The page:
Review of Olivia Rodrigo’s Sour


Mollie Steinhoff

On May 21st, 2021, Disney Channel star Olivia Rodrigo released her debut album, Sour, to the public. The singer reached the charts after her hit-song, “Driver’s License”, went viral across the world and gained a major fanbase in the process. Bringing us on a journey through heartbreak and teenage lust, Rodrigo’s album captured the hearts of many young adults struggling through the same emotions.

With every new artist out there, comes a new story. After the release of “Driver’s License”, fans dove into the song to try to figure out who the song was written about. TikTokers and Rodrigo fans speculated the song was written about her co-star, Joshua Bassett, and former Disney Channel star, Sabrina Carpenter. The suspected love triangle immediately captured the attention of the media and the world, making it the first debut song to stay at number one on the charts for eight consecutive weeks.

After the rumors about the love triangle and Olivia’s hit-song, all 11 tracks included in Sour each went viral. She opens her musical roller coaster with “Brutal”, a pop-rock piece about the struggles teenagers have to go through, the perfect hook to capture her intended audience. While most of her songs have the theme of heartbreak, each track is musically different. Rodrigo does a great job mixing her album, so that the world isn’t just listening to the same thing. She adds piano ballads, rock styles, and even some potential 80s sounds to spice up her album and create music people want to listen to.

Many people fell in love with this album, not only because it represents heartbreak, something many people experience, but also because Olivia displays her own insecurities through her music. In Olivia Horn’s review on Sour she states, “there’s more to Rodrigo’s writing than revenge; Sour gives her occasion to examine her own insecurities,”. A popular artist proclaiming everything they’re insecure about makes listeners feel less alone and allows them to relate to the artist. Lyrics such as, “I wore makeup when we dated because I thought you’d like me more” hits home with many teenage girls who do the same things to impress the guys that they like. Rodrigo captures so many levels of relatableness to her intended audience, that it’s hard for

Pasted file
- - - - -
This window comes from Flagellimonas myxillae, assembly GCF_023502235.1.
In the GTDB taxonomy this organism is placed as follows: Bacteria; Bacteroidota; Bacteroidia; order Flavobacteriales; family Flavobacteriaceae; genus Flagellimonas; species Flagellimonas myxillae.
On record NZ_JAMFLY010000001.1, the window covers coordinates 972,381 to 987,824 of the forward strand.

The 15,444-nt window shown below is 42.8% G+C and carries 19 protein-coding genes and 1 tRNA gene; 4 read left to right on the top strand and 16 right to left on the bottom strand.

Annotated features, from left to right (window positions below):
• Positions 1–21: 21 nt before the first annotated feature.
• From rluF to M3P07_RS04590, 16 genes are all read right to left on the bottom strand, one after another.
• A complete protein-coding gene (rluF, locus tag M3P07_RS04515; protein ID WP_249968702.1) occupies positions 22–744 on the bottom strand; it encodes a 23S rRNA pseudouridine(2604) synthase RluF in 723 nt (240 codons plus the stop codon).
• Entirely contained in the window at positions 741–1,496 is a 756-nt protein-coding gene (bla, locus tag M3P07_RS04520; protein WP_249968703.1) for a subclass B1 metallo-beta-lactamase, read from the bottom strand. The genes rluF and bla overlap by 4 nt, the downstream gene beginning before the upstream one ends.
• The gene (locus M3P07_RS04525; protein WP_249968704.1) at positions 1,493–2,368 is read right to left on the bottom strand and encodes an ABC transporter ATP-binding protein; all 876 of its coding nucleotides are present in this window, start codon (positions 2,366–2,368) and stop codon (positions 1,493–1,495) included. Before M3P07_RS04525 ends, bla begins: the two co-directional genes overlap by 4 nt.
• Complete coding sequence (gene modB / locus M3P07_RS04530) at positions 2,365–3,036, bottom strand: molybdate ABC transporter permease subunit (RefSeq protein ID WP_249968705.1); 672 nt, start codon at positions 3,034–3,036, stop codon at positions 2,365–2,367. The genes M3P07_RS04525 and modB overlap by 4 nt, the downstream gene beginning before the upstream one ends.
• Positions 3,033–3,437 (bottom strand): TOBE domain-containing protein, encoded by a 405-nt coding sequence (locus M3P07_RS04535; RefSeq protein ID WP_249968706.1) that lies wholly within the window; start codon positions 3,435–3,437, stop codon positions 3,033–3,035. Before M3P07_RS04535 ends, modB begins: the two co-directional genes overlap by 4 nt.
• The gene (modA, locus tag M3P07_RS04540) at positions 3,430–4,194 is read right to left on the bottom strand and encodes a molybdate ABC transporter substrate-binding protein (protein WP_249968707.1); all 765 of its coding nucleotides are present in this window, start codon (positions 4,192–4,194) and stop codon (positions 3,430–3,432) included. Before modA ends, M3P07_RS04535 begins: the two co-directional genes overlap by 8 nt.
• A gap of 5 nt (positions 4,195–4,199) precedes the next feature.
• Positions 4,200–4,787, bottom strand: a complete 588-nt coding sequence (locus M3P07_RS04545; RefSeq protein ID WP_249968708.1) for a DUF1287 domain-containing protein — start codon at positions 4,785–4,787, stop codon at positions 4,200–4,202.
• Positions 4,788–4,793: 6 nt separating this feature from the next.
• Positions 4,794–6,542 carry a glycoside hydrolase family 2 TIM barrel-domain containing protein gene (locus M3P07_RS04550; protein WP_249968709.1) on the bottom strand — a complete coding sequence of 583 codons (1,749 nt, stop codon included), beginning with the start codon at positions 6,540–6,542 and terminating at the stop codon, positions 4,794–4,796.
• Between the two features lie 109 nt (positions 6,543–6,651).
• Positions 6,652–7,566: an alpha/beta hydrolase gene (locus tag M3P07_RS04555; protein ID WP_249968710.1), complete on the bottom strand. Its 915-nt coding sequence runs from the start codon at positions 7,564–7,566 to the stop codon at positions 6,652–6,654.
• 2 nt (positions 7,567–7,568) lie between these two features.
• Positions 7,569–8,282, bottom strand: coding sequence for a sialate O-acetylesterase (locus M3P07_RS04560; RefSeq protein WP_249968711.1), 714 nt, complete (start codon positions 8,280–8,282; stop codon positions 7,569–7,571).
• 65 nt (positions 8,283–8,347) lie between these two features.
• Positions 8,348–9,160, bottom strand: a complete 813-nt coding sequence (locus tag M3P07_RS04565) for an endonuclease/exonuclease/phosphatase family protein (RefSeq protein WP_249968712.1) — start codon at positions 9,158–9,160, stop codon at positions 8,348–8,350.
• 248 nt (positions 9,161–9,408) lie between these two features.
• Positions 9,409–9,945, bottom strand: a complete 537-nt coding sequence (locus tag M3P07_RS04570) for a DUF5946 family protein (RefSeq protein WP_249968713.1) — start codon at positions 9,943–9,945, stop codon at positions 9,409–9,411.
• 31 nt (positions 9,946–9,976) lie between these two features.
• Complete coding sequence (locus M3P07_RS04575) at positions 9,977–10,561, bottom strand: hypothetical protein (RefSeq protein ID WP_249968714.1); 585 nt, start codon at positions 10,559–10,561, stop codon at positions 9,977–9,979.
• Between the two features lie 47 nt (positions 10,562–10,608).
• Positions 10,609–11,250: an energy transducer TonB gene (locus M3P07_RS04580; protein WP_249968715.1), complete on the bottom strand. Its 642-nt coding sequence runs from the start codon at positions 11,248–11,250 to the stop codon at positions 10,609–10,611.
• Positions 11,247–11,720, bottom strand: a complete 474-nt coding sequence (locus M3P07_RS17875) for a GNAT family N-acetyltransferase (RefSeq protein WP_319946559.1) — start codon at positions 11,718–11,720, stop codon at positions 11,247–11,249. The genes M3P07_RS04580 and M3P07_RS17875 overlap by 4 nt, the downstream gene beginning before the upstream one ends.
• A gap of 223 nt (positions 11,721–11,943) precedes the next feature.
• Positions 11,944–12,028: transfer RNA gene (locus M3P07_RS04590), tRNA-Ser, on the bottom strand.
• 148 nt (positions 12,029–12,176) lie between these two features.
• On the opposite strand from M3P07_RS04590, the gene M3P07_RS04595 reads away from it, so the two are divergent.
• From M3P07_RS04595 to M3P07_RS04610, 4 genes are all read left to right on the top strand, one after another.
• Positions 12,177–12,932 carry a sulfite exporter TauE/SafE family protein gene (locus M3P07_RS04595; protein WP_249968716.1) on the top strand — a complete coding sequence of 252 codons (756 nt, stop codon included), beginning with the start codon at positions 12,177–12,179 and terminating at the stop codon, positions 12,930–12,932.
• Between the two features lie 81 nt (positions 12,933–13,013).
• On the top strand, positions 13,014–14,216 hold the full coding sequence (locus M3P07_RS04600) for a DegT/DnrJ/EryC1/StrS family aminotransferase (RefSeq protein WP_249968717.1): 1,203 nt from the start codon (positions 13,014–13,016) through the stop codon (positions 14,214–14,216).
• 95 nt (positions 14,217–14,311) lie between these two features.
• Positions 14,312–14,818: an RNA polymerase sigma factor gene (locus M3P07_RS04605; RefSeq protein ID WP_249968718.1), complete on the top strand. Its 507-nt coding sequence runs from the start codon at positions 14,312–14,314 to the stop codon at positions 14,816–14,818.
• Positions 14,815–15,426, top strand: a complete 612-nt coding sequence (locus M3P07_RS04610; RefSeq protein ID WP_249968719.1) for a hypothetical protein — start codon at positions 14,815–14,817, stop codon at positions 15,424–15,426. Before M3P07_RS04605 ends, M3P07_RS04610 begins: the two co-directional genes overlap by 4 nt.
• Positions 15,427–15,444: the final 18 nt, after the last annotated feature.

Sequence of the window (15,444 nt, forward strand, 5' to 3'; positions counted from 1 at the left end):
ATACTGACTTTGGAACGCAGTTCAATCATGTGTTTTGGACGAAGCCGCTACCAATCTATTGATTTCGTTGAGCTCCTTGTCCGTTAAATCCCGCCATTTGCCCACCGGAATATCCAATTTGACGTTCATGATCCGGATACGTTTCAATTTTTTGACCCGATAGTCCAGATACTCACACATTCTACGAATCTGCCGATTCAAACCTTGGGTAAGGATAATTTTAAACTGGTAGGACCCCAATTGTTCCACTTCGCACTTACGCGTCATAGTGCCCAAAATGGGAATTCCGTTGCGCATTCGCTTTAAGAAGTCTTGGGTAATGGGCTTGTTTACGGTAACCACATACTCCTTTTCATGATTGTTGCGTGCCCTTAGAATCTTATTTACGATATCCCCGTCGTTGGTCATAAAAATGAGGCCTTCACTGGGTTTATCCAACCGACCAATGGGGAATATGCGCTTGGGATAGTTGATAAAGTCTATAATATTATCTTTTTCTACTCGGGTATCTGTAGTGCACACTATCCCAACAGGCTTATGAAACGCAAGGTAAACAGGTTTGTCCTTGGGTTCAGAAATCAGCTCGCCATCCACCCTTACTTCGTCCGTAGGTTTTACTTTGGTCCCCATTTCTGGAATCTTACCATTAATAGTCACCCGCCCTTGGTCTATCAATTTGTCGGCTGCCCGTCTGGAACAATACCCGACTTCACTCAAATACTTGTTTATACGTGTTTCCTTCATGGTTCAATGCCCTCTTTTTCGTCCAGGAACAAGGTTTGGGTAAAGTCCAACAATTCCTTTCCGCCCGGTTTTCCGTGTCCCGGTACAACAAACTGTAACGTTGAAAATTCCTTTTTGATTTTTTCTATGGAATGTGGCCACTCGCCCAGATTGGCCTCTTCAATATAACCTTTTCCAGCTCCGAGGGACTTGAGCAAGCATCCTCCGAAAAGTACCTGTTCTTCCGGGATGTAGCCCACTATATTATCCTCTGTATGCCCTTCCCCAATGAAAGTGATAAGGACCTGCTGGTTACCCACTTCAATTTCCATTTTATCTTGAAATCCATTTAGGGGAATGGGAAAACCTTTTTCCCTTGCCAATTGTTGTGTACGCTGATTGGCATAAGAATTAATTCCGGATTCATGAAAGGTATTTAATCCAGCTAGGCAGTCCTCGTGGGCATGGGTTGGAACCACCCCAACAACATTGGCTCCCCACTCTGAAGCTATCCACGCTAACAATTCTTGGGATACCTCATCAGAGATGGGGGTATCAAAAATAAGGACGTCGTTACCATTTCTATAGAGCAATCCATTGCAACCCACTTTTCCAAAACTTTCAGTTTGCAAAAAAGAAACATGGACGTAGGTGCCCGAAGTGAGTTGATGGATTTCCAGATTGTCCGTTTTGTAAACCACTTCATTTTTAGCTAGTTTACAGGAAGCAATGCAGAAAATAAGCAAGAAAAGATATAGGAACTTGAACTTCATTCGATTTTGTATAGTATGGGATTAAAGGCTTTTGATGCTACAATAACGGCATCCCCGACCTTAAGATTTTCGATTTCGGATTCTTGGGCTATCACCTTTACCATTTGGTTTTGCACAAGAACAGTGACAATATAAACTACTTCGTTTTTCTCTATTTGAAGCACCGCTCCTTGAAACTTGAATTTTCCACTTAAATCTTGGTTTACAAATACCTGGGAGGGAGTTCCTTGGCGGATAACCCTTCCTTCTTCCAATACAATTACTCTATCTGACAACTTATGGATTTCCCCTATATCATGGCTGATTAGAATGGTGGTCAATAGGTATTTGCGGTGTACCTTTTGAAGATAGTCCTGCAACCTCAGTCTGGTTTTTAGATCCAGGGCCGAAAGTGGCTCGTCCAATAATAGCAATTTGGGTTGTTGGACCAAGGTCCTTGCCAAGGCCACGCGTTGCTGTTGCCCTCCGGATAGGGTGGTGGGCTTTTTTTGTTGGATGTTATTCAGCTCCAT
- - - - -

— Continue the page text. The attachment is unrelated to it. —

girls not to feel something when they listen to another teenage girl confess her thoughts and insecurities through songs.

Rodrigo fans and TikTokers around the world have been speculating theories ever since her debut came out. One major theory is that each song represents one of the seven stages of grief. For example, the rock-heavy song, “Good 4 U”, is sorted into anger/bargaining while her second single, “Deja Vu”, is put into the pain/guilt category. Another theory fans have is that Rodrigo will release her next album and call it “Sweet” because of its contrast with “Sour”. Fans noticed that she has unreleased music out there written about falling in love that was not put onto her debut album. Most people believe she will drop those songs on another, happier, album about what it’s like to be in love, instead of falling out of it. Whatever the singer-songwriter intends to do next, is sure to be as great and popular as the heart-wrenching, Sour.